Zelenskyy Emerges as Jewish Hero in Ukraine

Zelenskyy Emerges as Jewish Hero in Ukraine

Facing down the Russian military, Ukraine’s Jewish president reacts to attack near Babyn Yar memorial.

Ukrainian President Volodymyr Zelenskyy spoke ahead of Biden’s State of the Union Address.
Ukrainian President Volodymyr Zelenskyy spoke ahead of Biden’s State of the Union Address.

Ukraine’s Jewish president, Volodymyr Zelenskyy, has become a defiant and highly successful symbol of Ukraine’s fight against the Russian invasion of his country.

That was the conclusion of Hanna Shelest, a leading academic specialist on Ukraine, who participated in a discussion on the crisis sponsored by the World Affairs Council of Atlanta at Georgia State University.

In the hour-long discussion on March 1, Shelest spoke from her home in Odessa, saying that Zelenskyy’s skillful navigation of the war in his country was not something that most Ukrainians had expected from a man who had been a professional comedian before his election to office.

“He has really positively surprised the whole nation. He has something like 90 percent of the popular support today. Before this, he had something like 25 percent support,” she pointed out. “What is really important is that even his political opponents are saying that he’s our president and we will discuss our domestic disagreements after everything is finished. Now there is no doubt that he’s not just the legitimate president, but he’s the president in charge of the country.”

Shelest is the director of Security Programs at the Foreign Policy Council “Ukrainian Prism” and editor-in-chief at UA: Ukraine Analytica, an English language journal, and previously served as a senior researcher at the National Institute for Strategic Studies under the President of Ukraine. Her comments came as reports surfaced that the Russian military had stepped up attacks against civilian targets in the country.

Babyn Yar, a ravine outside Kyiv, was the site of the Nazi massacre of almost 34,000 Jews in 1941.

The Babyn Yar memorial, one of the country’s most important historical sites, was caught in the fighting when the Russian military targeted the nearby Kyiv TV tower. It was at Babyn Yar that the Nazis murdered almost 34,000 Ukrainian Jews during a two-day period in September 1941. The ravine, just outside of Kyiv, also became a mass grave for as many as 150,000 others during the war.

It was not immediately clear if the memorial had sustained any damage. But, in responding to the attack on social media, Zelenskyy challenged the world to speak out more forcefully about the Russian invasion.

“To the world: what is the point of saying ‘never again’ for 80 years, if the world stays silent when a bomb drops on the same site of Babyn Yar? At least 5 killed. History repeating. …”

Natan Sharansky, who was born in Soviet Ukraine and spent nine years in various prisons for his pro-Zionist activism, has served as chair of the memorial’s advisory board. He called the invasion “utterly abhorrent” and criticized the attack on the memorial.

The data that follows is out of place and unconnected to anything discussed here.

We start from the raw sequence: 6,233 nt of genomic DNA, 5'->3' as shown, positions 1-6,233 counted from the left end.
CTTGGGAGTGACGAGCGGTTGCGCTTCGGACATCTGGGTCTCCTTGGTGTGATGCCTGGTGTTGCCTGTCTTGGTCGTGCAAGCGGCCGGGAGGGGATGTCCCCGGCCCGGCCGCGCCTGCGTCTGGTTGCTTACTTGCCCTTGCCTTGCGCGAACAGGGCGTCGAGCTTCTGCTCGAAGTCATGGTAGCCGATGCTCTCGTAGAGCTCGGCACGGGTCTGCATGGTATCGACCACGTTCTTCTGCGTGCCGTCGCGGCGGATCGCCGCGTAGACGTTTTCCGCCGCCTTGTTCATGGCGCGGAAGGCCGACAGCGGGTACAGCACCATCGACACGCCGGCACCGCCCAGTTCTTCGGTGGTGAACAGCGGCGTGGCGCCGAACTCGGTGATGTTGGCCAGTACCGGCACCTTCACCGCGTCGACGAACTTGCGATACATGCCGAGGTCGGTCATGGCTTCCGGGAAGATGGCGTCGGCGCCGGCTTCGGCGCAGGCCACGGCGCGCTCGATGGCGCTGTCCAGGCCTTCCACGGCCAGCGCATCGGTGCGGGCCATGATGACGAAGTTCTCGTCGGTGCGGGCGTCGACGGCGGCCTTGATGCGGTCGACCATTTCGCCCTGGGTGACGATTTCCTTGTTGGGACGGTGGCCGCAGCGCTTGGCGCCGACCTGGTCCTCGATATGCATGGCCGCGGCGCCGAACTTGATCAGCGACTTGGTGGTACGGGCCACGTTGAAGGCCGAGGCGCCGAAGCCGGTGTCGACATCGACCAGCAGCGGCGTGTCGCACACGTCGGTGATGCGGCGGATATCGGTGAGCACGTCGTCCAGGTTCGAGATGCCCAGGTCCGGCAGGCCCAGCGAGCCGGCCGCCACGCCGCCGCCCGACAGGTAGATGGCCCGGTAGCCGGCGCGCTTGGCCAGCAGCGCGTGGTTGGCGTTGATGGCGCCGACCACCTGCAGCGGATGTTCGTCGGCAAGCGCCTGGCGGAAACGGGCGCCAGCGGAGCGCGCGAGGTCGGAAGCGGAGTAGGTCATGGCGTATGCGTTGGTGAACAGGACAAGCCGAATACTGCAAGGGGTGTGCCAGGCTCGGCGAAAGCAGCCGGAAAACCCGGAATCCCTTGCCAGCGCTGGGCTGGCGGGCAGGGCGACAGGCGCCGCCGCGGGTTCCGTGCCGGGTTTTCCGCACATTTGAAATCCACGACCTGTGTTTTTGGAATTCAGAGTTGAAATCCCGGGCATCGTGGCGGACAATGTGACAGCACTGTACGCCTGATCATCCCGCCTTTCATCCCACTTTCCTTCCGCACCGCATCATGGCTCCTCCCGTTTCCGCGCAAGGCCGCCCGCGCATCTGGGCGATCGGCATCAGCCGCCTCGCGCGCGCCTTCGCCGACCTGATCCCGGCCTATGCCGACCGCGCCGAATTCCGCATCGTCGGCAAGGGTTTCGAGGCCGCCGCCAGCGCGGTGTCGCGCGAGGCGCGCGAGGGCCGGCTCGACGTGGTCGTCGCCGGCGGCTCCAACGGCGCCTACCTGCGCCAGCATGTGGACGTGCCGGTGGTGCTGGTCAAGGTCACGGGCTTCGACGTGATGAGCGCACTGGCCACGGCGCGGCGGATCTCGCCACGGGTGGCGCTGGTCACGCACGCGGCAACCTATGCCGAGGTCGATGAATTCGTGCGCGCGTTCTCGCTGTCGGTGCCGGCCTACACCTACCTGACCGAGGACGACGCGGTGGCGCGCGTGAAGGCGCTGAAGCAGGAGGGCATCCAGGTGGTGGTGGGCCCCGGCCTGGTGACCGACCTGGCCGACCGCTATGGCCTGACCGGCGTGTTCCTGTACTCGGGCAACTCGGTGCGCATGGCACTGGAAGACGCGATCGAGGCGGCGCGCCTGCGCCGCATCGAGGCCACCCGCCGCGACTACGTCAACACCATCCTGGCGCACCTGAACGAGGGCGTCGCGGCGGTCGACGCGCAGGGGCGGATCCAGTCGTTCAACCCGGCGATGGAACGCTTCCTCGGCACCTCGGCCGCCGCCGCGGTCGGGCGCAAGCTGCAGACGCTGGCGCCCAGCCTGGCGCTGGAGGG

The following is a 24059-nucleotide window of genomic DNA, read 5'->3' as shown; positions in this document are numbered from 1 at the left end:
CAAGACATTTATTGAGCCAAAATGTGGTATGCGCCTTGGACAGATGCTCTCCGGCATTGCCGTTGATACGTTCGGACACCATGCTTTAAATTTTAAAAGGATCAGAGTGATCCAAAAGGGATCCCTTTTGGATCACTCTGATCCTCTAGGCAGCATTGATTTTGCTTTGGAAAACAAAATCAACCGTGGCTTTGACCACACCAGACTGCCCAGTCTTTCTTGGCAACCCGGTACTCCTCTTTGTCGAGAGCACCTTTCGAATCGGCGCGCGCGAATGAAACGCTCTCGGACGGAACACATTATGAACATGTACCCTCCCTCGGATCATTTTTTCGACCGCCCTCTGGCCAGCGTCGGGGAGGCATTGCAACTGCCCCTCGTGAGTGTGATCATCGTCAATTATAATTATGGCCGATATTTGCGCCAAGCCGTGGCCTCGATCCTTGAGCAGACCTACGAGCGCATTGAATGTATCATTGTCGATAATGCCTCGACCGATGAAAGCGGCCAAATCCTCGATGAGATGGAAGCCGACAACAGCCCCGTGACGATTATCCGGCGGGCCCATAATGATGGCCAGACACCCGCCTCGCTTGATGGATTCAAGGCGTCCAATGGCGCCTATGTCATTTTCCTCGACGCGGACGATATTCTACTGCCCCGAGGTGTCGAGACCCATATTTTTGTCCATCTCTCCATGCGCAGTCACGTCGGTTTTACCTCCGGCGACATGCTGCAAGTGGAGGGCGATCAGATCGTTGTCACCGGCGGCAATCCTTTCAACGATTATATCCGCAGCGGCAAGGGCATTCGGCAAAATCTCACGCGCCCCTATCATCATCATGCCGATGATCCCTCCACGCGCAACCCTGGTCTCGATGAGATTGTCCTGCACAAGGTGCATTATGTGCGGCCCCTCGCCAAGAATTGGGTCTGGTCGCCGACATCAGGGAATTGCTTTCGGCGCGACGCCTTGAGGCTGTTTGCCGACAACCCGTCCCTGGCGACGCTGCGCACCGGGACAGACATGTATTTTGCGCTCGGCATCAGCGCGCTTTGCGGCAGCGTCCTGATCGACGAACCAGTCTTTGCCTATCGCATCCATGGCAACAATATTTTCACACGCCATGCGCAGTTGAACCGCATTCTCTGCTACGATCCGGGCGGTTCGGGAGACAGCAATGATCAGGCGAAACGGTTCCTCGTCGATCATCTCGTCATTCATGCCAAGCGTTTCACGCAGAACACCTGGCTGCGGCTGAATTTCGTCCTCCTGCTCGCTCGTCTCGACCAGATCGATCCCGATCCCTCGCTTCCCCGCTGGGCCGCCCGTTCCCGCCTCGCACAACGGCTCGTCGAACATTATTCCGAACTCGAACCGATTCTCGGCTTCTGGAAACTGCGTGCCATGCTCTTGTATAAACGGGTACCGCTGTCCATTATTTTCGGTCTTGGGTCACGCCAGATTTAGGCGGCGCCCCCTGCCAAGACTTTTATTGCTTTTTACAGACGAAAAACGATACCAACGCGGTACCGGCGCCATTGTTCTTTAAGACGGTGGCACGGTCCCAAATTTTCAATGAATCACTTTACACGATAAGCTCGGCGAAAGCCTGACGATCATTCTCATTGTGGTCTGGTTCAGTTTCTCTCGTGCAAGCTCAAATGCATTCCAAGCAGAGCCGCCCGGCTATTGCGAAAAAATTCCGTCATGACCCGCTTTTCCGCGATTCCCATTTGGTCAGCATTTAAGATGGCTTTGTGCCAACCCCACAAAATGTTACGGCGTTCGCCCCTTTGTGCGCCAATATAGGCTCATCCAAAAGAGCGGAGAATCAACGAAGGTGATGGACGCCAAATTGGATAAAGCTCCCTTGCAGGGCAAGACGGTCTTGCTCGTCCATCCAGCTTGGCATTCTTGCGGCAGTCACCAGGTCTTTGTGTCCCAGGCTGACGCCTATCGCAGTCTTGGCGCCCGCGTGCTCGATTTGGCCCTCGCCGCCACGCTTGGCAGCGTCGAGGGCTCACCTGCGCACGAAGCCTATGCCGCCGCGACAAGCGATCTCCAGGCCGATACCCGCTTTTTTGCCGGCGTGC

“It is symbolic that he starts attacking Kyiv by bombing the site of Babyn Yar, the biggest of Nazi massacres,” Sharansky said.

Israel’s Holocaust Museum, Yad Vashem, also reacted to the attack by issuing a statement that called for the protection of the site and its “irreplaceable value for research, education and commemoration of the Holocaust.”

On March 1, Zelenskyy had a 30-minute conversation with President Biden prior to the State of the Union address. They discussed American leadership on economic sanctions against Russia and other forms of assistance, as well as the “escalation of attacks on sites used by civilians in Ukraine, including today’s bombing near Babyn Yar Holocaust Memorial,” according to a White House readout of the call.

Hanna Shelest is a Ukrainian analyst based in Odessa.

Shelest, who has worked as an intelligence analyst with the Ukrainian government, said that Zelenskyy had been slow to come around to the view that Ukraine’s future lies with Western Europe and not with Russia.

“In terms of pro-Western sentiment, especially in 2019, his predecessor, President Poroshenko, was much more Western. Mr. Zelenskyy, for the last two years, he been changing. Let’s be honest, we are not trying to make an angel out of him. He learned, he really learned and saw the differences. There are still some people around him that make us doubt about how much they are pro-Western, but at least they are not pro-Russian. That’s also very important.”

Shelest pointed out that the Russian war against Ukraine has actually been going on since 2014, when Russia forcibly annexed the Crimean peninsula and its strategic port on the Black Sea. For several years, it has also supported and encouraged pro-Russian separatists in Eastern Ukraine to establish independent governments as client states of Russia.

When asked why, after eight years of threats, territorial annexation and proxy wars, Putin chose the present moment to go to war, Shelest suggested that it might have been inspired, in part, by the American withdrawal from Afghanistan last year.

“After the United States left Afghanistan and how it happened last year, he decided that the U.S. is weak, that the U.S. is not going to support its partners and that it is a good moment to use the opportunity. Plus, the elections in Germany happened and there’s a new government, so Angela Merkel is not in charge. And France is expecting elections in April. So three powers that he more or less respected were not in the position to protect Ukraine.”

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